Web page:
Fast Fourier Transform (FFT) on Arduino

ArduinoHardwareSoftware & Coding

There are several libraries available which help you calculate the Fast Fourier Transform (FFT) onboard the Arduino. We will look at the arduinoFFT library. This library can be installed via the Library Manager (search for arduinoFFT).

Once installed, go to: File→Examples→arduinoFFT and open the FFT_01 example.


This example first creates a sinusoidal wave with the frequency of 1000Hz (sampled at 5000Hz). It then windows this using a Hamming function. Later it computes the FFT, determines the frequency with the highest magnitude, and returns it as the fundamental frequency. If that value is close to 1000 Hz, this code works.

Let's begin the code walkthrough. We first include the library and create the arduinoFFT() object.

#include "arduinoFFT.h"

arduinoFFT FFT = arduinoFFT(); // Create FFT object
We then define the variables specific to the signal.
const uint16_t samples = 64; //This value MUST ALWAYS be a power of 2
const double signalFrequency = 1000;
const double samplingFrequency = 5000;
const uint8_t amplitude = 100;

We will use 64 samples of the signal to generate our time domain array. Also, this number of sample should always be a power of 2.

Later, we define two arrays to store the Real and Imaginary parts of the FFT output finally, and the raw data initially.

double vReal[samples];
double vImag[samples];

Finally, 4 constants are defined. These are passed on as arguments in the printVector() function that is defined later, and help determine the scaling factor. We'll see their usage when we walk through the printVector() function.

#define SCL_INDEX 0x00
#define SCL_TIME 0x01
#define SCL_FREQUENCY 0x02
#define SCL_PLOT 0x03

Within the setup, we simply initialize Serial.

void setup()

In the loop, we first construct our time-domain signal array.

void loop()
   /* Build raw data */

   // Number of signal cycles that the sampling will read
   double cycles = (((samples-1) * signalFrequency) / samplingFrequency);
   for (uint16_t i = 0; i < samples; i++)
   /* Build data with positive and negative values*/
   vReal[i] = int8_t((amplitude * (sin((i * (twoPi * cycles)) / samples))) / 2.0);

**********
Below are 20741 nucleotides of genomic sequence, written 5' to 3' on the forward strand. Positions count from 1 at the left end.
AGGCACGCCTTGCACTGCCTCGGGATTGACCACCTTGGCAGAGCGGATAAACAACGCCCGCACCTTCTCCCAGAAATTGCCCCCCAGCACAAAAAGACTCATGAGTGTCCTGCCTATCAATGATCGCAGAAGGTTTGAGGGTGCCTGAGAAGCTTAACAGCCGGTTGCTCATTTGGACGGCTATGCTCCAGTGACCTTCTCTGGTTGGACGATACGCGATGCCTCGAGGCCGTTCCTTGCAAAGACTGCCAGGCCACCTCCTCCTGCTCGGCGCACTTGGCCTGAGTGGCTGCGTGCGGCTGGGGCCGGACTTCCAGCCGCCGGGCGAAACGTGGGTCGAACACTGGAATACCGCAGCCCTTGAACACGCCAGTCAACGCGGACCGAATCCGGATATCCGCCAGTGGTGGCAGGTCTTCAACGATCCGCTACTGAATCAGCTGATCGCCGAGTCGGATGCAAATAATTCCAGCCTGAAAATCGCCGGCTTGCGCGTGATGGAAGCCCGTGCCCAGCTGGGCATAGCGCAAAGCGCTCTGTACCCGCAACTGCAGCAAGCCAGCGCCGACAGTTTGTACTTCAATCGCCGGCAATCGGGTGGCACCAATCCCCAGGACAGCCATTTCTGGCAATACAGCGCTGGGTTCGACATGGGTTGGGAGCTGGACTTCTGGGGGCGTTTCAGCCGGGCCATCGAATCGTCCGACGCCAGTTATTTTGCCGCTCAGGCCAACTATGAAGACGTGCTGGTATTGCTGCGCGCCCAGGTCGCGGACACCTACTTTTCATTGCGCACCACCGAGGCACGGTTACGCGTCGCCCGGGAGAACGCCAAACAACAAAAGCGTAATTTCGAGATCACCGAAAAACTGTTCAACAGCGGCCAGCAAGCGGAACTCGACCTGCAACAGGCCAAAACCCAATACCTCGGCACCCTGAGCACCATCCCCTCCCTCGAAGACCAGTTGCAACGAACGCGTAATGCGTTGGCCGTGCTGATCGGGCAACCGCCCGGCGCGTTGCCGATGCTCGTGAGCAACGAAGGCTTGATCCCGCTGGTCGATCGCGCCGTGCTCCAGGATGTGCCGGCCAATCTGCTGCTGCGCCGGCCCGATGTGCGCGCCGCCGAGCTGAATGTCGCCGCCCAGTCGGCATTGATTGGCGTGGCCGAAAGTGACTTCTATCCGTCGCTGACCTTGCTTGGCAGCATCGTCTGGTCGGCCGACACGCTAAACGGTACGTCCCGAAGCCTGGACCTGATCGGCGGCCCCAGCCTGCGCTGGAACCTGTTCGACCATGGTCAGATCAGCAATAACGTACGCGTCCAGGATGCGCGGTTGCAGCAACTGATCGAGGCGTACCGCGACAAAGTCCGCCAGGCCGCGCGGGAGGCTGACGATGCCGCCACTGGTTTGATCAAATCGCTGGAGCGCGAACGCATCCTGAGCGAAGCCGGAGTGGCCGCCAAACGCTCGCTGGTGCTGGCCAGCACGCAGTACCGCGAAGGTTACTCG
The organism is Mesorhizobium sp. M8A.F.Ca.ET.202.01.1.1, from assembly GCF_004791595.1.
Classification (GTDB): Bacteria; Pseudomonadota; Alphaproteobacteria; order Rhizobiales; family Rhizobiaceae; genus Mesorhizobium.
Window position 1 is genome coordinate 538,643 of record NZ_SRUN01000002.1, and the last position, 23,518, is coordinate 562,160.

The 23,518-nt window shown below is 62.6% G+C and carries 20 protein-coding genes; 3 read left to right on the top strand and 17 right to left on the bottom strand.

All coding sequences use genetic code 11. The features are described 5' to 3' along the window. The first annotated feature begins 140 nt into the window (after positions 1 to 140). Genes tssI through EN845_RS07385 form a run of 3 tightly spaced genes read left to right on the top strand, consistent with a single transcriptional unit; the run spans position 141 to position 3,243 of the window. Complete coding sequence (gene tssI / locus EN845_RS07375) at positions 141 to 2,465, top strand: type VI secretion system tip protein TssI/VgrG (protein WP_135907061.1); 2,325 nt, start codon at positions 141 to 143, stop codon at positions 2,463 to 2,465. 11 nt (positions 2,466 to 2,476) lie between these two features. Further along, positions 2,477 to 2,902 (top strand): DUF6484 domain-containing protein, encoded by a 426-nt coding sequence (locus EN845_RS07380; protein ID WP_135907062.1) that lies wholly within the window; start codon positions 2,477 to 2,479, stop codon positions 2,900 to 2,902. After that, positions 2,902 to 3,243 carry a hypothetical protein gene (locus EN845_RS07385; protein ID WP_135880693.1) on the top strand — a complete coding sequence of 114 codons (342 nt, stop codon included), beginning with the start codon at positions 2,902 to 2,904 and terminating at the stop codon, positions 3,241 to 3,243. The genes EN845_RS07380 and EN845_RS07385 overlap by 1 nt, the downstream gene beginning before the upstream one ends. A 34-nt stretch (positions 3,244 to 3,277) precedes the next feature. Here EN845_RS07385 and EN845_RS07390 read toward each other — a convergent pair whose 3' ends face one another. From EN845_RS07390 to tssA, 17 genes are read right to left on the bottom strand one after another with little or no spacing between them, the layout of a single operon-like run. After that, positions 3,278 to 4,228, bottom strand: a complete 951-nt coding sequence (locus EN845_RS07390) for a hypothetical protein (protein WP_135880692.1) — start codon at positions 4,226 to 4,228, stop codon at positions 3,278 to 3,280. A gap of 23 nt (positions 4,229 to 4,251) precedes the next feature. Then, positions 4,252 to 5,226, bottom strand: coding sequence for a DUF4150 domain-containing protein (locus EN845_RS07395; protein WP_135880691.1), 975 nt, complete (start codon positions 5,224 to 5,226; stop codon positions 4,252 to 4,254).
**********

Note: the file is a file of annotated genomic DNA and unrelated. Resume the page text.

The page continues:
// vReal[i] = uint8_t((amplitude * (sin((i * (twoPi * cycles)) / samples) + 1.0)) / 2.0);
   /* Build data displaced on the Y axis to include only positive values*/
   /* Imaginary part must be zeroed in case of looping to avoid wrong calculations and overflows */
   vImag[i] = 0.0;

We then print the signal, apply the hamming window on the signal and print it again. We then compute the FFT, using FFT.Compute(), and print the real and imaginary vectors. Later we compute the magnitude from the real and imaginary vectors, using FFT.ComplexToMagnitude(), and print the magnitude.

Finally, we compute the frequency with the highest magnitude (using FFT.majorPeak()) and print it.

On running this, the frequency with the highest magnitude turns out to be 1004.225670, which is quite close to 1000 Hz.

/* Print the results of the simulated sampling according to time */
   PrintVector(vReal, samples, SCL_TIME);

   /* Weigh data */
   FFT.Windowing(vReal, samples, FFT_WIN_TYP_HAMMING, FFT_FORWARD);
   Serial.println("Weighed data:");
   PrintVector(vReal, samples, SCL_TIME);
   FFT.Compute(vReal, vImag, samples, FFT_FORWARD); //Compute FFT
   Serial.println("Computed Real values:");
   PrintVector(vReal, samples, SCL_INDEX);
   Serial.println("Computed Imaginary values:");
   PrintVector(vImag, samples, SCL_INDEX);
   FFT.ComplexToMagnitude(vReal, vImag, samples); // Compute magnitudes
   Serial.println("Computed magnitudes:");
   PrintVector(vReal, (samples >> 1), SCL_FREQUENCY);
   double x = FFT.MajorPeak(vReal, samples, samplingFrequency);
   Serial.println(x, 6);
   while(1);          / * Run Once */
   // delay(2000);    /* Repeat after delay */

Finally, the printVector function is defined.

This function takes in the vector to be printed, the number of entries to be printed, and the scaling factor.

If the factor is SCL_INDEX, the index number of each entry in the vector is printed.

If the factor is SCL_TIME, the time for each entry in the vector is printed starting from 0 (using sampling frequency). If the sampling frequency is 100, it takes 1/100 or 0.01 seconds for each reading. Thus, the time can be calculated for each reading.

If the factor is SCL_FREQUENCY, the frequency corresponding to each entry is printed. Note that this is only used after the magnitudes have been computed.

PrintVector(vReal, (samples >> 1), SCL_FREQUENCY);

Note that we have right shifted samples by 1. Since samples are always a power of 2, right shift would mean dividing number of samples by 2. Thus, for 64 samples, the value after right shift by 1 becomes 32.

The FFT gives frequency values from 0 to sampling frequency/2 (Nyquist criteria). Thus, the value of the frequency at each index is index*sampling_frequency/n_samples. This is how we get the frequencies.

void PrintVector(double *vData, uint16_t bufferSize, uint8_t scaleType)
   for (uint16_t i = 0; i < bufferSize; i++)
      double abscissa;
      /* Print abscissa value */
      switch (scaleType)
         case SCL_INDEX:
         abscissa = (i * 1.0);
      case SCL_TIME:
         abscissa = ((i * 1.0) / samplingFrequency);
      case SCL_FREQUENCY:
         abscissa = ((i * 1.0 * samplingFrequency) / samples);
   Serial.print(abscissa, 6);
      Serial.print(" ");
      Serial.println(vData[i], 4);

Note that the relation between the computed magnitude and the amplitude of the original signal has not yet been established. You are encouraged to go through the other examples that come along with this library.

Published on 26-Jul-2021 11:37:25